The 1854 Crimea Medal, 3 clasps: Alma; Balaklava; and Sebastopol (engraved), to Pte Jas Fraser 93rd Regt., sold in Warwick and Warwick’s 14th February 2007 sale for £949.
The Battle of Balaklava, fought on 25th October 1854, was an attempt by the Russian Army to raise the siege of Sebastopol and threaten the Allied position around the vital port of Balaklava. The main line of defence for Balaklava was the Causeway Heights, to the north, which had a line of redoubts manned by Turkish troops and artillery. The opening phase of the battle involved Russian infantry and cavalry assaulting the Number 1 redoubt and, after suffering 50 percent casualties and receiving no support, the Turks abandoned their position and retreated towards Balaklava. The Turks in the other redoubts, seeing the Russians forming to attack their positions, also retreated.
The soldiers of the 93rd were the last line of defence before the port. General Sir Colin Campbell, commanding the troops defending the port, ordered Colonel Ainslie, commanding the 93rd, to spread out his men in two thin ranks so as to cover as wide a front as possible, rather than a square, the usual formation for infantry to receive a cavalry attack. As a detachment of 400 Russian cavalry broke away from their main body on the captured Causeway Heights and made for the port, General Campbell addressed the scarlet and green-clad ranks: “Men, there is no retreat from here; you must die where you stand!” Private John Scott replied “Aye, aye, Sir Colin; and needs be, we'll dae that!”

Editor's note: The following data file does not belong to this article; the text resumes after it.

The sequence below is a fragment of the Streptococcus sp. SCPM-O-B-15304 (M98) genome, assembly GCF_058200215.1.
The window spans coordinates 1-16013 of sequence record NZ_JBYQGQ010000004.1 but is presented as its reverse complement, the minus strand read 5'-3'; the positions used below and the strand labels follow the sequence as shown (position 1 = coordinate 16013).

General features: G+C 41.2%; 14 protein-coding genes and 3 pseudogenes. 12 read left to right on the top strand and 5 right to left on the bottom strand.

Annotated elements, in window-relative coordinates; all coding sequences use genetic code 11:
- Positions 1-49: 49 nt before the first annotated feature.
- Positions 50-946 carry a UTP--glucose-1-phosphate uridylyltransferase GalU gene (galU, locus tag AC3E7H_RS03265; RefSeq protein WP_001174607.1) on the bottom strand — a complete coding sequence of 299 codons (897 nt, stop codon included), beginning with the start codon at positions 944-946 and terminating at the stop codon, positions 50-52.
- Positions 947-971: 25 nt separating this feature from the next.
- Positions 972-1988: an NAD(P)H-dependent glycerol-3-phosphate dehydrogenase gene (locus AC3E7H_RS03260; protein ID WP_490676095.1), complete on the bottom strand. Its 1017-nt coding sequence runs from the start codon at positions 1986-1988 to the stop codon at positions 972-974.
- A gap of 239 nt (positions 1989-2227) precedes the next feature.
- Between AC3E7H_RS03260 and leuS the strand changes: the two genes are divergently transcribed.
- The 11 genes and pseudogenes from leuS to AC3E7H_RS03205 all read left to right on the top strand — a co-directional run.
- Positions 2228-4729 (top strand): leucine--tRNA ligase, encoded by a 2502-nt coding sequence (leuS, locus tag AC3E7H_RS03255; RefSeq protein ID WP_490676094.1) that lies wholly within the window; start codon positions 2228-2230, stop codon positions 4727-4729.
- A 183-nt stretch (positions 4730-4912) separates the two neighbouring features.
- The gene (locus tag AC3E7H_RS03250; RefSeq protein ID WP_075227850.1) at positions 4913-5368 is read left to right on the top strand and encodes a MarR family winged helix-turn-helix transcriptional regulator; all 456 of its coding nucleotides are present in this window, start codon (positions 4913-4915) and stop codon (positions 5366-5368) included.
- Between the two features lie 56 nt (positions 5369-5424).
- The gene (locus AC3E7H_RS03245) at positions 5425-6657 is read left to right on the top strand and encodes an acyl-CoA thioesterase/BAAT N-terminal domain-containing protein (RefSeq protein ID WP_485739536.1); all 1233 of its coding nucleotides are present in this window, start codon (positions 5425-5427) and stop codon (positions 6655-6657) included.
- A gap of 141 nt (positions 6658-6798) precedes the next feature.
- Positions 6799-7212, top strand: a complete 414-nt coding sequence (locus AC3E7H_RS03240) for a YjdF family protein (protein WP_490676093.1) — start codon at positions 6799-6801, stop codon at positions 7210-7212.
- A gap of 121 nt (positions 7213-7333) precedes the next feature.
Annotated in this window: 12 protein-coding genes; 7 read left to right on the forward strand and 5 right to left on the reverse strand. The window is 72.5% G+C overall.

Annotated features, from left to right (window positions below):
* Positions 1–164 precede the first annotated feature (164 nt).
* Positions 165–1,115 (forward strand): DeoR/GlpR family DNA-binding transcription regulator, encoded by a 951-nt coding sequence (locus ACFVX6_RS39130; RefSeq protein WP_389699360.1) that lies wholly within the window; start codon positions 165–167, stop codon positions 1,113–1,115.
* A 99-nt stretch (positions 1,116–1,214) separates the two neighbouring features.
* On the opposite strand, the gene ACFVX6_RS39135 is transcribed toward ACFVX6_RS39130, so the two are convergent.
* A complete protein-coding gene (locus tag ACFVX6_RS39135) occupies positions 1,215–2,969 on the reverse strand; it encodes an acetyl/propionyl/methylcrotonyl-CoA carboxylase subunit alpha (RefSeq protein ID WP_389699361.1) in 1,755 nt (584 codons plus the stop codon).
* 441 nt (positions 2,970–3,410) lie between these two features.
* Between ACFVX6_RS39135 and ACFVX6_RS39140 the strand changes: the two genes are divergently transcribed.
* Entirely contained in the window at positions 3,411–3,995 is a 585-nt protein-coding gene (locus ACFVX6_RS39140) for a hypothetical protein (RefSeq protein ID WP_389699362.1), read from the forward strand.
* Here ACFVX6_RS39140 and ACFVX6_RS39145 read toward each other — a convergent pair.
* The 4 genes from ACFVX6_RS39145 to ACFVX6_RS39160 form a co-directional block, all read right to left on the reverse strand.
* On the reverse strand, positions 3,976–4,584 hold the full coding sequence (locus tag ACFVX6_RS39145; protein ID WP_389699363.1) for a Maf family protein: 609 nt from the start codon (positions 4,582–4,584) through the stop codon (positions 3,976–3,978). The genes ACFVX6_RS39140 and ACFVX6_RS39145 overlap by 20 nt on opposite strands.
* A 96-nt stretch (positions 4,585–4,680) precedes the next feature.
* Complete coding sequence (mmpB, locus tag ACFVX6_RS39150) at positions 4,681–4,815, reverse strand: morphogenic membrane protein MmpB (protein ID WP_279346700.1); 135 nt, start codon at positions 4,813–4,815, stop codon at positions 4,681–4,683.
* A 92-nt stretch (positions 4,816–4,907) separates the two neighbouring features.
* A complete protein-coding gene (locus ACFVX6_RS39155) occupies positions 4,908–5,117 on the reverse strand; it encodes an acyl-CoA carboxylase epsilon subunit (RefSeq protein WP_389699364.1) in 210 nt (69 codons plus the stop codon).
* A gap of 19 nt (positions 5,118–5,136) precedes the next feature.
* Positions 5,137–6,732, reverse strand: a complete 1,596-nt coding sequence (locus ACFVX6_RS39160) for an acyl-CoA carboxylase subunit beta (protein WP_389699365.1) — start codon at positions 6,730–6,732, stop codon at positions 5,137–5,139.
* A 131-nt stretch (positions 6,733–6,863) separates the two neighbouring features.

The Highlanders’ volleys took the impetus out of the Russian charge and they veered to their left as if to outflank the 93rd. The Grenadier Company faced to meet the threat and poured volley after volley into the cavalry flank. This was enough for the Russians who retreated and the port was saved.
"The Thin Red Line" - The 93rd Sutherland Highlanders at The Battle of Balaklava. (From a painting by Robert Gibb)
A Mrs Duberly, who observed the attack, later wrote:
“Presently came the Russian Cavalry charging, over the hillside and across the valley, right against the little line of Highlanders. Ah, what a moment! Charging and surging onward, what could that little wall of men do against such numbers and such speed? There they stood. Sir Colin did not even form them into square. They waited until the horsemen were within range, and then poured a volley, which for a moment hid everything in smoke.”
The correspondent, William Russell, likened the 93rd Foot to ‘a thin red streak tipped with steel’. For their glorious exploits, the 93rd have since been famous as ‘The Thin Red Line’.